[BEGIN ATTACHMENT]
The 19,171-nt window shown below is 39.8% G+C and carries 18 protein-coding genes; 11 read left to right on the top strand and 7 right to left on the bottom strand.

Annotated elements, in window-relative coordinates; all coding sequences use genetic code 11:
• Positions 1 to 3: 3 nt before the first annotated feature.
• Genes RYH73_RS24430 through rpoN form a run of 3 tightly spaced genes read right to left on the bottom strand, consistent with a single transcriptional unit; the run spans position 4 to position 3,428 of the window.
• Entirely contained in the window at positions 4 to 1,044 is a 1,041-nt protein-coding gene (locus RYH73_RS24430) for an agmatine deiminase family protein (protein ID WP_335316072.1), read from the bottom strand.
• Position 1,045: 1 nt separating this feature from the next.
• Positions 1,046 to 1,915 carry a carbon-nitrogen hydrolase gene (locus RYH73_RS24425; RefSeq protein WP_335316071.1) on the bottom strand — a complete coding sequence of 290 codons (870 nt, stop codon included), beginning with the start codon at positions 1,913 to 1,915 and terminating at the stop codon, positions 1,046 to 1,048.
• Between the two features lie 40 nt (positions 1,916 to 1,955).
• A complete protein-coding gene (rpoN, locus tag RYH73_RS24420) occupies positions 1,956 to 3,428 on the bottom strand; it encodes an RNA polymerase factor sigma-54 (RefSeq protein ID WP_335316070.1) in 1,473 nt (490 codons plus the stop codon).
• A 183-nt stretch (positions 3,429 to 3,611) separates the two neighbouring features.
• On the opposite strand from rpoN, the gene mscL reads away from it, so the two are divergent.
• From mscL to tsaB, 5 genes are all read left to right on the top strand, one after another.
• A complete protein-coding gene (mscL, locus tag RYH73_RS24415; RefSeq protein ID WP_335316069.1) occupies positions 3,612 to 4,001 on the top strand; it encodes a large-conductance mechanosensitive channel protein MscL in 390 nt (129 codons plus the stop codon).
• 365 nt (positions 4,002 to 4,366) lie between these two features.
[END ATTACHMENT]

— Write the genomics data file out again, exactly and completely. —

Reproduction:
The 19,171-nt window shown below is 39.8% G+C and carries 18 protein-coding genes; 11 read left to right on the top strand and 7 right to left on the bottom strand.

Annotated elements, in window-relative coordinates; all coding sequences use genetic code 11:
• Positions 1 to 3: 3 nt before the first annotated feature.
• Genes RYH73_RS24430 through rpoN form a run of 3 tightly spaced genes read right to left on the bottom strand, consistent with a single transcriptional unit; the run spans position 4 to position 3,428 of the window.
• Entirely contained in the window at positions 4 to 1,044 is a 1,041-nt protein-coding gene (locus RYH73_RS24430) for an agmatine deiminase family protein (protein ID WP_335316072.1), read from the bottom strand.
• Position 1,045: 1 nt separating this feature from the next.
• Positions 1,046 to 1,915 carry a carbon-nitrogen hydrolase gene (locus RYH73_RS24425; RefSeq protein WP_335316071.1) on the bottom strand — a complete coding sequence of 290 codons (870 nt, stop codon included), beginning with the start codon at positions 1,913 to 1,915 and terminating at the stop codon, positions 1,046 to 1,048.
• Between the two features lie 40 nt (positions 1,916 to 1,955).
• A complete protein-coding gene (rpoN, locus tag RYH73_RS24420) occupies positions 1,956 to 3,428 on the bottom strand; it encodes an RNA polymerase factor sigma-54 (RefSeq protein ID WP_335316070.1) in 1,473 nt (490 codons plus the stop codon).
• A 183-nt stretch (positions 3,429 to 3,611) separates the two neighbouring features.
• On the opposite strand from rpoN, the gene mscL reads away from it, so the two are divergent.
• From mscL to tsaB, 5 genes are all read left to right on the top strand, one after another.
• A complete protein-coding gene (mscL, locus tag RYH73_RS24415; RefSeq protein ID WP_335316069.1) occupies positions 3,612 to 4,001 on the top strand; it encodes a large-conductance mechanosensitive channel protein MscL in 390 nt (129 codons plus the stop codon).
• 365 nt (positions 4,002 to 4,366) lie between these two features.